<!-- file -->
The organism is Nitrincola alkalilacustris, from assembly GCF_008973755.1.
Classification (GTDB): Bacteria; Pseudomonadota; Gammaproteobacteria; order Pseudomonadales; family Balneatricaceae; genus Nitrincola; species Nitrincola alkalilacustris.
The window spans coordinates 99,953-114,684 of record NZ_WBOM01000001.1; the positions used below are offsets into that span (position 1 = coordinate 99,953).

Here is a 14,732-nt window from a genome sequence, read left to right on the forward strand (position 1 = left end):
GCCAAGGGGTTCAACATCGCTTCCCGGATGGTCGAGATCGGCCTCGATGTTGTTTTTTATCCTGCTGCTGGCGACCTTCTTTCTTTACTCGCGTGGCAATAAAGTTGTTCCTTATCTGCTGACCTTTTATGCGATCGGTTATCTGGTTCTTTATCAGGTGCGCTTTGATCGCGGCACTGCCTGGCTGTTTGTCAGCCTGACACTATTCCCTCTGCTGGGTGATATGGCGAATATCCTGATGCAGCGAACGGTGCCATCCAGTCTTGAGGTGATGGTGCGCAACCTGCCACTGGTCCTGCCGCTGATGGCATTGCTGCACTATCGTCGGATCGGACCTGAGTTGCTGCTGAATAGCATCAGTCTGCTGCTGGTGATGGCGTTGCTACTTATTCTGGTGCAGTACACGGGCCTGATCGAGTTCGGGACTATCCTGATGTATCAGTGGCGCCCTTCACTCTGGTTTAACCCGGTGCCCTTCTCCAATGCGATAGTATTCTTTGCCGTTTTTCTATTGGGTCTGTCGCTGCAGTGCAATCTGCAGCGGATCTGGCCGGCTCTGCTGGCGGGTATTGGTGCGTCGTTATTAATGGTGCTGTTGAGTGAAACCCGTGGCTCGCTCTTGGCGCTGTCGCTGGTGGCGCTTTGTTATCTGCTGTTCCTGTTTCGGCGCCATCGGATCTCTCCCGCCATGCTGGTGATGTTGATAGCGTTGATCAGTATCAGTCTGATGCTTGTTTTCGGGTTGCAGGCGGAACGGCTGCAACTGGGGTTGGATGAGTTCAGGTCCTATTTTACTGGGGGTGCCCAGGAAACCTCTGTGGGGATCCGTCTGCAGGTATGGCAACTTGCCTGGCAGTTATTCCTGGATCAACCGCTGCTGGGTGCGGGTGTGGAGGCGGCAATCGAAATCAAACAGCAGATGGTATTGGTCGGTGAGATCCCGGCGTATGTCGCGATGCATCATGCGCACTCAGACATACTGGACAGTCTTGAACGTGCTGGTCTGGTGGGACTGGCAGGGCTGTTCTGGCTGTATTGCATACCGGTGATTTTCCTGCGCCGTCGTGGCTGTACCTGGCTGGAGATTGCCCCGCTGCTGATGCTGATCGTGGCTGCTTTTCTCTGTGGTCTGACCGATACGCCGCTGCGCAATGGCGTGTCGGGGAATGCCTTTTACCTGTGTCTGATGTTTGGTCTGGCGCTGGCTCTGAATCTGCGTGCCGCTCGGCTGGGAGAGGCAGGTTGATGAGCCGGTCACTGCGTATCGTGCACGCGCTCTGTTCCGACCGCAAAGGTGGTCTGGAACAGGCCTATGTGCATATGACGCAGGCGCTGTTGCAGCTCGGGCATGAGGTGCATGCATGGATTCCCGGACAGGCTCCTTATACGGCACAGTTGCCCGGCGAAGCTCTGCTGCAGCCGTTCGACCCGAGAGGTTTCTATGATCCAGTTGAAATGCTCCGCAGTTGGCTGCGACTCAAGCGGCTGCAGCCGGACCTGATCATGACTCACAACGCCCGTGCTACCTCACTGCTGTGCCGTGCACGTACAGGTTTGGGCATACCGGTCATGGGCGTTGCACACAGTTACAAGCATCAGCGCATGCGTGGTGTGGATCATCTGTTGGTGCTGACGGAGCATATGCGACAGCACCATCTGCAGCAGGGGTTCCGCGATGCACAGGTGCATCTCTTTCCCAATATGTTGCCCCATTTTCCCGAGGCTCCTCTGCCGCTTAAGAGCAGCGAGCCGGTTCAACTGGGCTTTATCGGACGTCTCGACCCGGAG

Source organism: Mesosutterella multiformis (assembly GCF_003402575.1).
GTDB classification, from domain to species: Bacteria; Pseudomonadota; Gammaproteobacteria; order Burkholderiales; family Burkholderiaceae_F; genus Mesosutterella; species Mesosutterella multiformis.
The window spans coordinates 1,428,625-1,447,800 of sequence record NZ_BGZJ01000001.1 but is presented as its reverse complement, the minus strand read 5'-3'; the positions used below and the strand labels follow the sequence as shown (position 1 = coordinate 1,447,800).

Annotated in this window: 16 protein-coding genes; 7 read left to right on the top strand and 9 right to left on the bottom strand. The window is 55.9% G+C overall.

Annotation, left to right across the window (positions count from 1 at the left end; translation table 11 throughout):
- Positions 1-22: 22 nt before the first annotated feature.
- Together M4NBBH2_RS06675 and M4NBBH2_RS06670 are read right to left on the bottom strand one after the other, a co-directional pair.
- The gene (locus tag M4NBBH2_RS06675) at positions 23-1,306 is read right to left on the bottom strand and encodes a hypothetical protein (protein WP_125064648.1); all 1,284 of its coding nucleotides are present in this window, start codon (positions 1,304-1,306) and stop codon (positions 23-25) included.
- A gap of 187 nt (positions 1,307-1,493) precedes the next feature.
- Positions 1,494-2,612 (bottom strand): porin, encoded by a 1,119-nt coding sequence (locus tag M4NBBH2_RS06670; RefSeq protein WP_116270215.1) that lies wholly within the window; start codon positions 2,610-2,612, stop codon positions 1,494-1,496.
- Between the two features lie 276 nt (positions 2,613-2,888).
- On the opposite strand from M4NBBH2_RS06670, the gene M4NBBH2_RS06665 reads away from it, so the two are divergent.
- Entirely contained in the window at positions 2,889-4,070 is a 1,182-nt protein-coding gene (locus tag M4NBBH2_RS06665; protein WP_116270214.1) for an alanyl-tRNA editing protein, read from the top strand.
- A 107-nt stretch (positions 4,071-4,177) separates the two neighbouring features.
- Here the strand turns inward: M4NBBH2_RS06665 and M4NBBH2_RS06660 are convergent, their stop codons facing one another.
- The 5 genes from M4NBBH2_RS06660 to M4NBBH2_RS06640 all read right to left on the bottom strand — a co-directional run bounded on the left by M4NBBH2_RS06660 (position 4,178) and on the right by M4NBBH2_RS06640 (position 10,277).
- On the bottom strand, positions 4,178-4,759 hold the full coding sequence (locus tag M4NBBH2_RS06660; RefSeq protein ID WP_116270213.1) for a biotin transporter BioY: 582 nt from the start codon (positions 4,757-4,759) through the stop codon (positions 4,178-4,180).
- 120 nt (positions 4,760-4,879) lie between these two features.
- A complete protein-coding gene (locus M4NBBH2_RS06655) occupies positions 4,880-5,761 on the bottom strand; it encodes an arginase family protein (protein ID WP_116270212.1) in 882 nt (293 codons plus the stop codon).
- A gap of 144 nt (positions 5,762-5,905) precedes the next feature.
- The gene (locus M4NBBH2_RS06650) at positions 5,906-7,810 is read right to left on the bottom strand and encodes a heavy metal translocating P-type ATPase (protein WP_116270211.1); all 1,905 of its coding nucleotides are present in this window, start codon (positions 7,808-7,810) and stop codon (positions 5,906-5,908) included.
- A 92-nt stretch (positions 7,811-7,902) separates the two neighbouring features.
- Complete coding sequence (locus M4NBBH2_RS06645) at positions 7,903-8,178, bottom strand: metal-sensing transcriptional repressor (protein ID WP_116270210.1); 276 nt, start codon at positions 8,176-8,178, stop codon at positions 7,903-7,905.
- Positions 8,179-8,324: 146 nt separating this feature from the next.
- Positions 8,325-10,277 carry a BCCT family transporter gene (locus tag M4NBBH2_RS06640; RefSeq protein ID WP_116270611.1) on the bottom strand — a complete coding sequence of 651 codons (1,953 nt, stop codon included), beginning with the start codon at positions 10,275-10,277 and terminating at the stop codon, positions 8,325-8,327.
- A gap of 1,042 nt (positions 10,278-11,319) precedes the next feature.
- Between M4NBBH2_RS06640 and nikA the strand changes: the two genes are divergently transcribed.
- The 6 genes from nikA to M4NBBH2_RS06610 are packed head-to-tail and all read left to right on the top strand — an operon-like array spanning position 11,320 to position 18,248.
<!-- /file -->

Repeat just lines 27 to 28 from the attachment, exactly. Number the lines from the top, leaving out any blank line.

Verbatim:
- A 92-nt stretch (positions 7,811-7,902) separates the two neighbouring features.
- Complete coding sequence (locus M4NBBH2_RS06645) at positions 7,903-8,178, bottom strand: metal-sensing transcriptional repressor (protein ID WP_116270210.1); 276 nt, start codon at positions 8,176-8,178, stop codon at positions 7,903-7,905.